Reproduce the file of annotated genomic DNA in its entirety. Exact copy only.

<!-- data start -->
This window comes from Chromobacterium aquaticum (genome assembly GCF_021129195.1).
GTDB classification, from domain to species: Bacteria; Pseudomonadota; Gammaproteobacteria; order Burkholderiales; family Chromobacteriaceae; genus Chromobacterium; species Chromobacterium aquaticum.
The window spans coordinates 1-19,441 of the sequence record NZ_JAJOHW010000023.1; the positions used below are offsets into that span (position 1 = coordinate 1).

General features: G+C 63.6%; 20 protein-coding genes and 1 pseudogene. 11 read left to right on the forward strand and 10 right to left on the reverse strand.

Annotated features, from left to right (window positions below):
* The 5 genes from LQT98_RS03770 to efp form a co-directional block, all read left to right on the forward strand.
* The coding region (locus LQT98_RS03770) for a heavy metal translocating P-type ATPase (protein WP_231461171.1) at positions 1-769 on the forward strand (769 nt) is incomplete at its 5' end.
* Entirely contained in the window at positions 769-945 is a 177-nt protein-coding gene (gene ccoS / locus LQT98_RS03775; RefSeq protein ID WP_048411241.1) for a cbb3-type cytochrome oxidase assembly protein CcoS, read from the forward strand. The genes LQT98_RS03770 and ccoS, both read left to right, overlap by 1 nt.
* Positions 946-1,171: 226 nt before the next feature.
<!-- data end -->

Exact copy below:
This window comes from Chromobacterium aquaticum (genome assembly GCF_021129195.1).
GTDB classification, from domain to species: Bacteria; Pseudomonadota; Gammaproteobacteria; order Burkholderiales; family Chromobacteriaceae; genus Chromobacterium; species Chromobacterium aquaticum.
The window spans coordinates 1-19,441 of the sequence record NZ_JAJOHW010000023.1; the positions used below are offsets into that span (position 1 = coordinate 1).

General features: G+C 63.6%; 20 protein-coding genes and 1 pseudogene. 11 read left to right on the forward strand and 10 right to left on the reverse strand.

Annotated features, from left to right (window positions below):
* The 5 genes from LQT98_RS03770 to efp form a co-directional block, all read left to right on the forward strand.
* The coding region (locus LQT98_RS03770) for a heavy metal translocating P-type ATPase (protein WP_231461171.1) at positions 1-769 on the forward strand (769 nt) is incomplete at its 5' end.
* Entirely contained in the window at positions 769-945 is a 177-nt protein-coding gene (gene ccoS / locus LQT98_RS03775; RefSeq protein ID WP_048411241.1) for a cbb3-type cytochrome oxidase assembly protein CcoS, read from the forward strand. The genes LQT98_RS03770 and ccoS, both read left to right, overlap by 1 nt.
* Positions 946-1,171: 226 nt before the next feature.